The first point to make is that this is not an example of a transitional fossil. …
Rather, the new fossil has been hailed as illustrating an important evolutionary transition: detachment of the middle ear bones from the mandible. It is therefore better described as a fossil claimed to have a transitional structure associated with ear bones.
You get that? It’s a fossil of a transitional form, not a transitional fossil.
Here’s the thing. Practically every fossil is transitional in some sense. Every fossil had ancestors and most represents a population which left descendants. Fossils like Tiktaalik or Yanoconodon are important not because the are located at some transition between a specific, known ancestor and a specific, known descendant, but because they possess structures which are transitional between a form characteristic of one major group of organisms and another. They show how an evolutionary pathway happened by retaining major anatomical features from that transition.
I don’t know whether Yanoconodon has any living modern descendants. Odds are against that. Most species go extinct, which means that most descendants of an ancient species are probably extinct. But Yanoconodon is a recent descendant of one of the first individuals to possess a particular arrangement of its jaw bones, and retains that arrangement.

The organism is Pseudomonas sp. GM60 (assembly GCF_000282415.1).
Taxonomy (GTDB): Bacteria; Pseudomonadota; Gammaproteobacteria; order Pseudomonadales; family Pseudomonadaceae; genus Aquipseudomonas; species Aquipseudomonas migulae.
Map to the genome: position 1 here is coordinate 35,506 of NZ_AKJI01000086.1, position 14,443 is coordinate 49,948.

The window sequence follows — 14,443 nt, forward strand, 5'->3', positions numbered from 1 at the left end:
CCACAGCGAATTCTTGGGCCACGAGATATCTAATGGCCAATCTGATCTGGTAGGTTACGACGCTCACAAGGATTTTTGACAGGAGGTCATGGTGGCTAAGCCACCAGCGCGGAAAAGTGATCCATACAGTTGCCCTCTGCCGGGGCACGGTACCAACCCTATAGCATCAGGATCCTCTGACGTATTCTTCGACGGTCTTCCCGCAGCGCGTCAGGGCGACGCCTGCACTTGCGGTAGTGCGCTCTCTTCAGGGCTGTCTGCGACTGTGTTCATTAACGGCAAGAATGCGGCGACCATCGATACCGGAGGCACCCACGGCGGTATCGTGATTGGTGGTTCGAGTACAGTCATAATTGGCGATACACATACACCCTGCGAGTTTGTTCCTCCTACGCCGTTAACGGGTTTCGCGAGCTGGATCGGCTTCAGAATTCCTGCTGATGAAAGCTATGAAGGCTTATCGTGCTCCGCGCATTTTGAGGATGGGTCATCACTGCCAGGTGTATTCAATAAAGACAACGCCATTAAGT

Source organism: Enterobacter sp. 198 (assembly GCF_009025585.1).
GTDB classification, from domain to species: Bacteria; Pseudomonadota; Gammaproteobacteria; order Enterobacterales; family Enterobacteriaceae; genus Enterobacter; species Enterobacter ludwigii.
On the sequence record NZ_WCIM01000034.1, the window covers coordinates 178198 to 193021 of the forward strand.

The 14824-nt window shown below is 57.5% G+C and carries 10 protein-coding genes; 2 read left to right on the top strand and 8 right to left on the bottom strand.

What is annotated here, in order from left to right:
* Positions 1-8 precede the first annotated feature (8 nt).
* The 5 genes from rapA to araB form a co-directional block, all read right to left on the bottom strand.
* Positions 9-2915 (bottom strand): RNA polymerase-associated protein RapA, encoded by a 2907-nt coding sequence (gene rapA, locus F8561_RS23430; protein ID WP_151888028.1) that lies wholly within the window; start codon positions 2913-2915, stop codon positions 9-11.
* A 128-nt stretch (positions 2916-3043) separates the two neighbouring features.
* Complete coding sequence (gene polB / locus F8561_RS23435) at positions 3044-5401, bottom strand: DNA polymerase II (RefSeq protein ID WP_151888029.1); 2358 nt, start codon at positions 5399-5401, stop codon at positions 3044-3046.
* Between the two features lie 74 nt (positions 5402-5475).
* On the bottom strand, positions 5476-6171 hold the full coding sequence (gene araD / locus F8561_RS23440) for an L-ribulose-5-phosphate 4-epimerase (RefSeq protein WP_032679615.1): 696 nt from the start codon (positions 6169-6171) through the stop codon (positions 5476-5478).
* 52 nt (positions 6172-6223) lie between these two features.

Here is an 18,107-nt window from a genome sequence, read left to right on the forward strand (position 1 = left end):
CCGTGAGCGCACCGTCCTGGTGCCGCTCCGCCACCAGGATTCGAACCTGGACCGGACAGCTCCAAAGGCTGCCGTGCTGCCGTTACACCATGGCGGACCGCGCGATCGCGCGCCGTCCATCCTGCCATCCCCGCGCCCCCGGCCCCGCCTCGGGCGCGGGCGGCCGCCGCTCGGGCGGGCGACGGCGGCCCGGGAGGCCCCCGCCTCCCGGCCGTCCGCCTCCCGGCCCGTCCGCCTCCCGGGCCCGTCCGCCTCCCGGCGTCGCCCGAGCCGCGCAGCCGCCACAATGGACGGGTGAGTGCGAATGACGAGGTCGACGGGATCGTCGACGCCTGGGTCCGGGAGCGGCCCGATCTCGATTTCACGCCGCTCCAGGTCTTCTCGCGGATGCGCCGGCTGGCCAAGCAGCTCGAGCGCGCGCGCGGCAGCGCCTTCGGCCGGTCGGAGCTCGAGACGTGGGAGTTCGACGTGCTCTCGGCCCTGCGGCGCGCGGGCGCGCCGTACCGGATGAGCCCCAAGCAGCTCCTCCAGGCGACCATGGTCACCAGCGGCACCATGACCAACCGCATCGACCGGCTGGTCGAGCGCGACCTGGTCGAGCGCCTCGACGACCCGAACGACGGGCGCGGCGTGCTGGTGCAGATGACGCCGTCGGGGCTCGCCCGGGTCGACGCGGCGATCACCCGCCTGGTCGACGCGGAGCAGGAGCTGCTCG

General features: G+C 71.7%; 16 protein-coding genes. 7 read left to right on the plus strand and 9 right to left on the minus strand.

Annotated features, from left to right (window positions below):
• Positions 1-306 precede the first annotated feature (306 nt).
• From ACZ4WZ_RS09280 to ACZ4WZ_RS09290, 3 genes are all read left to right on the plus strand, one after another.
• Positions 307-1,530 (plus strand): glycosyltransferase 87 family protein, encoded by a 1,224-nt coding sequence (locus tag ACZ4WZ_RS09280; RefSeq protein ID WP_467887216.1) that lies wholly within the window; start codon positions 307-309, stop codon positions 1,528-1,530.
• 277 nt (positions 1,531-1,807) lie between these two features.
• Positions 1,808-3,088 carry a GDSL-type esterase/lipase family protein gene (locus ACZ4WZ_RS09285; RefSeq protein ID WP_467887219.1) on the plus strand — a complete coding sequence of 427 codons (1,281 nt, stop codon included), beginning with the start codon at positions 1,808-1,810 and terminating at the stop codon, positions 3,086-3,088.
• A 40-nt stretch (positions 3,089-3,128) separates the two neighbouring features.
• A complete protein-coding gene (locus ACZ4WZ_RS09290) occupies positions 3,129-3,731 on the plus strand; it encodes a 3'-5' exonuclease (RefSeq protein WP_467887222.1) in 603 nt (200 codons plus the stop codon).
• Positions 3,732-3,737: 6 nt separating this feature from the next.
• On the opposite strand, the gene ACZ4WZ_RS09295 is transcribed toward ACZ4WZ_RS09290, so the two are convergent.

Modern mammals have a single bone in their lower jaw, while reptiles have 4. In one of our reptilian ancestors, the bones had gotten re-arranged, the actual hinge of the jaw moved to the bone with all the teeth, and freed up the other bones. In time, the other three got attached to the ear canal, but were still attached to the main jaw bone, making them both ear bones and jaw bones.
In Yanoconodon and species like it, those three bones are somewhat separated from the main bone of the jaw, and are becoming exclusively ear bones. By successive modifications after the time of Yanoconodon, those bones became the smallest in the human body, the malleus, incus and stapes – the three bones of the ear.
When we look at this 5 inch-long fossil, We don’t know if we are looking at our direct ancestor. Chances are it is a close relative of our ancestors, a different branch off of the tree of life. What makes it transitional is the unique arrangement of its ear bones. What makes it fascinating is that it is a peek into a part of life’s great history. It stands on its own four legs as a sign of what life can do.